New (UI/UX) Blood
Parasoft is a company known for its software testing tools: static analysis, unit testing, web functional testing, and service virtualization.
Never having had a developer that specialized in the front end, joining the company meant new opportunities for personal growth in bringing a legacy product out of maintenance. This meant being inquisitive when features were being discussed and framing requirements as user needs. I used tools like personas to flesh out user stories, user maps to explore workflows, and wrote functional specs before prototyping features.
Create a dashboard. Easy.
- Users have expectations of what a dashboard should look like.
- Different kinds of users want specific data on their charts, leading to lots and lots of permutations of charts that differ only by their axis label.
- Adding a visualization quickly becomes looking through a long list of wordy descriptions to find the right chart.
Can you explain what these charts mean again?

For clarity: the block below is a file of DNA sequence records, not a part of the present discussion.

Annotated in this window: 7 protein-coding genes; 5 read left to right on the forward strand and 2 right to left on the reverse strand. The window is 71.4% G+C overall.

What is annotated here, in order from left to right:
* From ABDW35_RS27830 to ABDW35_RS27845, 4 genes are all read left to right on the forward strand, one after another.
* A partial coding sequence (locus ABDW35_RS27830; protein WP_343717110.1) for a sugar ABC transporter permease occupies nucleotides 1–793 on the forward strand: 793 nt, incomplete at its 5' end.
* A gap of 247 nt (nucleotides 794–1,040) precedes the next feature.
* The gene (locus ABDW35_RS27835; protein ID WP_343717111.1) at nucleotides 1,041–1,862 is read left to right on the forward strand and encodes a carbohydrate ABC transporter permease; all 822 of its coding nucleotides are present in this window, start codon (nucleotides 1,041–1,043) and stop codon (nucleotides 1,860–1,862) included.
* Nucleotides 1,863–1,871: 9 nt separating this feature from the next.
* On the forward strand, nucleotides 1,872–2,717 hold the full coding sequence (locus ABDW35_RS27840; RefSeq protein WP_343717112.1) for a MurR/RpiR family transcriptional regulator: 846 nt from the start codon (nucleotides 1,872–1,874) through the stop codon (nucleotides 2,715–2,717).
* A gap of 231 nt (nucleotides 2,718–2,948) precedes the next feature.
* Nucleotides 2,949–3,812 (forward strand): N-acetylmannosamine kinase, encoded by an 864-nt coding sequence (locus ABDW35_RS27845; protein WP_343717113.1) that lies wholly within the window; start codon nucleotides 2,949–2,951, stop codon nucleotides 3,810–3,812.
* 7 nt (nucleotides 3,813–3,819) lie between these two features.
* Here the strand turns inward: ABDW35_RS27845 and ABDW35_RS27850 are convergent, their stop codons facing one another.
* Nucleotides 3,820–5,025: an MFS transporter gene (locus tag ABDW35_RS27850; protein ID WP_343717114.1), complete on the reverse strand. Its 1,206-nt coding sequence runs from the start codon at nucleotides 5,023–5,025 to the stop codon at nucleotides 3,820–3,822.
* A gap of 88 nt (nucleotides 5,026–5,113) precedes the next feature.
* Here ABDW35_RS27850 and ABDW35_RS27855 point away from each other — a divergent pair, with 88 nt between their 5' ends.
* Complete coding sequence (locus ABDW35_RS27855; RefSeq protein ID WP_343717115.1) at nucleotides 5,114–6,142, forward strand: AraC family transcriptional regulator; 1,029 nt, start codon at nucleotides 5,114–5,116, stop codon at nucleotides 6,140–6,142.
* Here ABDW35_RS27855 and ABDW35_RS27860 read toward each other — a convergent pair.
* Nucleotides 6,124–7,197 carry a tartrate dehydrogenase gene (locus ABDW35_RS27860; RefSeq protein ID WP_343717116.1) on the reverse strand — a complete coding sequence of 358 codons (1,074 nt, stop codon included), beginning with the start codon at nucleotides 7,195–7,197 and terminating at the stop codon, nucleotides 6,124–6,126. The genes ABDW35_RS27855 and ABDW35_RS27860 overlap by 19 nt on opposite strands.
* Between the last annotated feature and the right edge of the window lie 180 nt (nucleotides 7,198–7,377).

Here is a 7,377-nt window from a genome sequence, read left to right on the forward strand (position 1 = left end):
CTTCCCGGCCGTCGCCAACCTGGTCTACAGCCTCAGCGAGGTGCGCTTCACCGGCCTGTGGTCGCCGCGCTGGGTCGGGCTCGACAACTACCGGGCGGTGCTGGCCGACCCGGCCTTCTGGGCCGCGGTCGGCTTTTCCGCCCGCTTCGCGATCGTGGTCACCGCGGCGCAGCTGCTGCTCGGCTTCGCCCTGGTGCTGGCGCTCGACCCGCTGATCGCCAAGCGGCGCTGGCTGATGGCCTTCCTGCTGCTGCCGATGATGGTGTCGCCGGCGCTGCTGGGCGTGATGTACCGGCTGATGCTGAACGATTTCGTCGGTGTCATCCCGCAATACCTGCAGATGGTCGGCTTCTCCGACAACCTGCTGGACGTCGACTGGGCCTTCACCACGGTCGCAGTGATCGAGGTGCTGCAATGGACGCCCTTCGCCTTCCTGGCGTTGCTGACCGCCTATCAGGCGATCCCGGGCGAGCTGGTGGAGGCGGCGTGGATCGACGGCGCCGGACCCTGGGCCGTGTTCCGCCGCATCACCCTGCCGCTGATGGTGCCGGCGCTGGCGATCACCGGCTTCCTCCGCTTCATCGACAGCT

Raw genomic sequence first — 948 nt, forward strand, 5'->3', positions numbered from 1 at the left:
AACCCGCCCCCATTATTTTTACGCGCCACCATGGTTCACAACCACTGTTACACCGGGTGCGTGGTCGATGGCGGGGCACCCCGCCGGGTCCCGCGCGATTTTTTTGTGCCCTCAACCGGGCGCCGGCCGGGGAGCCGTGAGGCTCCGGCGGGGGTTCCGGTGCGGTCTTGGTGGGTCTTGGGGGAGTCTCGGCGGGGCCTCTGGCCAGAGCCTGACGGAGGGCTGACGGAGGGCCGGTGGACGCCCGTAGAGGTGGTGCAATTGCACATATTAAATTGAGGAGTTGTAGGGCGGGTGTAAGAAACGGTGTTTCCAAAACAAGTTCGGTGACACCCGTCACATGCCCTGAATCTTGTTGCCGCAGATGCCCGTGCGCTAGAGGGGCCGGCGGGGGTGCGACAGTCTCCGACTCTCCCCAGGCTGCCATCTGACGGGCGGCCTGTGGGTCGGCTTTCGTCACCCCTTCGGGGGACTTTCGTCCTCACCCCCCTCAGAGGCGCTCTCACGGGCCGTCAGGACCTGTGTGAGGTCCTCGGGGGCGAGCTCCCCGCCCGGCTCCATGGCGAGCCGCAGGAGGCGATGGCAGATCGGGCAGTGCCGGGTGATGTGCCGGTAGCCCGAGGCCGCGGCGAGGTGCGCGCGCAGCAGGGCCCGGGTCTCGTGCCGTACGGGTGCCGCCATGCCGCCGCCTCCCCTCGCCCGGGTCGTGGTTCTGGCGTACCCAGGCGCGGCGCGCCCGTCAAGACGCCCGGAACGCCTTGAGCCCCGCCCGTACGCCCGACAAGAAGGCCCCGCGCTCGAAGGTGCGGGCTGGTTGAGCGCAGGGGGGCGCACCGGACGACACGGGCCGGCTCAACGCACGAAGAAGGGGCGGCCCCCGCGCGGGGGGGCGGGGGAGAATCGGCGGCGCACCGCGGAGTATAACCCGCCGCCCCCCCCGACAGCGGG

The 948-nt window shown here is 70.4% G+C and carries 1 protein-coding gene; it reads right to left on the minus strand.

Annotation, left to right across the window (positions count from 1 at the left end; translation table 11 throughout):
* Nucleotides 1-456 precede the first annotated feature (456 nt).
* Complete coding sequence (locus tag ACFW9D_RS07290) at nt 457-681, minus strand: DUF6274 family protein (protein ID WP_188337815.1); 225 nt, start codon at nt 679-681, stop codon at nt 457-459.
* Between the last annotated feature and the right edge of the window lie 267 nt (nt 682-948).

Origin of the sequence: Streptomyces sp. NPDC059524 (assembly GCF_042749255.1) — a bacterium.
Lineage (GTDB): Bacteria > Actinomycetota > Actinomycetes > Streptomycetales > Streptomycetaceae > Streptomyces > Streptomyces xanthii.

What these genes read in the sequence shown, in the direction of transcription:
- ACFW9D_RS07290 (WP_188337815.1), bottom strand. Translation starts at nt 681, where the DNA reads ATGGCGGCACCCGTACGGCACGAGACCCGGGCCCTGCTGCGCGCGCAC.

We should not presume to know what the users want as we are not the gatekeepers of their data. Instead, we need to think about our product as a tool that allows users to focus. We don’t dictate what they focus on, but we allow them to have the freedom to explore the data. Who knows what they will find.
When reports are specific, complicated, and hard to find, it requires our users to think the way we do. We needed a design that would require us, the developers to do the heavy lifting, and allow the users freedom to explore their data.
- Put away the things that are not in use
- Group all ‘like’ objects
- Square the objects
- Let users discover areas of concern.
- Let users keep track of these areas with widgets and reports.
- Push users towards taking action.
If language be not in accordance with the truth of things, affairs cannot be carried on to success. –Tsun Tzu
Based on the work of Stephen Few’s Information Dashboard Design, we created a set of basic visualizations that would be able to present data in a consistent, coherent, and unassuming manner.
Rewrites are Hard
Inheriting a legacy product has its issues as further development either means keeping everything the same and making more of the same old thing, or tearing out certain parts in order to rethink certain paradigms. Code rewrites are already a tricky business, but when the entire architecture from a concepts perspective needs to be rethought, it requires a lot of work.
When we let users keep track of problem areas that they discover, we make zero worth something. It means that their work is done. It gives the users a sense of completion, a sense of satisfaction.